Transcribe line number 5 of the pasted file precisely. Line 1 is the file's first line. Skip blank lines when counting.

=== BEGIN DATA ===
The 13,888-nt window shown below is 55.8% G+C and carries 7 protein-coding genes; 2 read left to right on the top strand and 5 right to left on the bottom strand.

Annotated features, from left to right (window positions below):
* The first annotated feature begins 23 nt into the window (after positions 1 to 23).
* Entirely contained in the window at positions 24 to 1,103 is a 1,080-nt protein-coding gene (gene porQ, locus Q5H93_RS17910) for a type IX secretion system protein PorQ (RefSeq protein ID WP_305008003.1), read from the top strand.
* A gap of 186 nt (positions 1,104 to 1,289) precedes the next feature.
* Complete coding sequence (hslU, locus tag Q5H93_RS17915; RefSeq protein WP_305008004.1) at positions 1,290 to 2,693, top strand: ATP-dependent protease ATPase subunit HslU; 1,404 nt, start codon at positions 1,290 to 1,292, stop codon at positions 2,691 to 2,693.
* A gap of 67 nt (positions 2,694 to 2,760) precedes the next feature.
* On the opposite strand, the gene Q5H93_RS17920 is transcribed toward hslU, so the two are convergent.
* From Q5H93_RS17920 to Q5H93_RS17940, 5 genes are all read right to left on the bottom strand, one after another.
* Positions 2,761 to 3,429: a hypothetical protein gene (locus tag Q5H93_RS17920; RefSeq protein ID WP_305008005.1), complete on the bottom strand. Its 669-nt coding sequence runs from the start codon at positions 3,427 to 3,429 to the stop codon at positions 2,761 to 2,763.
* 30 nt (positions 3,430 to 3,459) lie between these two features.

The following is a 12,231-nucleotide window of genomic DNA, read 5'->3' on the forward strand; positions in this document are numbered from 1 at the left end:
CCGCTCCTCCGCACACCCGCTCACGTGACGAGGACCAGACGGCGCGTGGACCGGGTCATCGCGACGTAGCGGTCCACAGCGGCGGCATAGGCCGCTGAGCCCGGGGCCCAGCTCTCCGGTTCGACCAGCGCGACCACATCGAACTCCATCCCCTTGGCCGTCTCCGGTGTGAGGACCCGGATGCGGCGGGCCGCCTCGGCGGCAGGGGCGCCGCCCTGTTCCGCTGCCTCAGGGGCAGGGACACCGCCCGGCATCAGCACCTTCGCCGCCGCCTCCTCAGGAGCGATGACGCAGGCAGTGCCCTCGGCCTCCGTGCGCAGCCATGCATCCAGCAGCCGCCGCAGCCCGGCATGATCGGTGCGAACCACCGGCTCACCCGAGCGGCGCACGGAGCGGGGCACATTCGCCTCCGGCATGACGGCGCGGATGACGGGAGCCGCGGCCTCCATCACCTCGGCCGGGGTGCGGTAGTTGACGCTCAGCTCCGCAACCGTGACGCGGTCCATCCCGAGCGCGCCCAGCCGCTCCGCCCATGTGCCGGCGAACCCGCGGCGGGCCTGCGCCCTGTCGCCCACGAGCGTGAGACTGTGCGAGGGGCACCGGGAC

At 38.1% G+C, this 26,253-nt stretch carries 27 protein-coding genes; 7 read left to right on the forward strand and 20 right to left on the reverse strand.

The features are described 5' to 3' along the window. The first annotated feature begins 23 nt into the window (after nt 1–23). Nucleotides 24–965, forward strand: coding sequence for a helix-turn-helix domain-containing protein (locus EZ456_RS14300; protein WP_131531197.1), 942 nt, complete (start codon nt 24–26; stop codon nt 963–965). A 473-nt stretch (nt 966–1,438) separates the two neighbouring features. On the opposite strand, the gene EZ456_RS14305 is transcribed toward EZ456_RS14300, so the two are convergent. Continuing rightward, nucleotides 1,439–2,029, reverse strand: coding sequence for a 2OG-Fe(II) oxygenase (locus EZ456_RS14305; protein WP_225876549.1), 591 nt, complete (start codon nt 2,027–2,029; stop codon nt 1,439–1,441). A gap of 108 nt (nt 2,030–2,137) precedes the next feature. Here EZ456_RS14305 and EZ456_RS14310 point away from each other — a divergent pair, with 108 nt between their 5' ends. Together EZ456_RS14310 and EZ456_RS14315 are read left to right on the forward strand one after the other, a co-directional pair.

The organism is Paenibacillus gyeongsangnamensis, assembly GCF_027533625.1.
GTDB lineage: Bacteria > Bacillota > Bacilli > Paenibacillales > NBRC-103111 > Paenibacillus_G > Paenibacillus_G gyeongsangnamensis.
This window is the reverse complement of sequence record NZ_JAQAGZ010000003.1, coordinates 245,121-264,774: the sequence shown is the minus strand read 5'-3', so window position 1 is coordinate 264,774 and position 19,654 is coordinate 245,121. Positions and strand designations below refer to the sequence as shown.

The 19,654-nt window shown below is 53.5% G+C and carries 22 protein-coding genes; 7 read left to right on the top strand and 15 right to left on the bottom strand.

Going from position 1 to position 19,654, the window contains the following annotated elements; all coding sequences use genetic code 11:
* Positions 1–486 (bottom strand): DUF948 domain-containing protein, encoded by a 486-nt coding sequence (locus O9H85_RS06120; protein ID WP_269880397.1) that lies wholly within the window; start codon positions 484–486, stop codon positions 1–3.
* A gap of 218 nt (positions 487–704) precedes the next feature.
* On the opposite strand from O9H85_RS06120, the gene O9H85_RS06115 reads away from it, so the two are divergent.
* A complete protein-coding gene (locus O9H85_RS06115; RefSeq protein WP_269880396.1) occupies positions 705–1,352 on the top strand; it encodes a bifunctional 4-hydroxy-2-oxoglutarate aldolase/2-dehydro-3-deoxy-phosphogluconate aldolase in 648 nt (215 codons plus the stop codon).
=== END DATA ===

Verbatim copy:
* A gap of 186 nt (positions 1,104 to 1,289) precedes the next feature.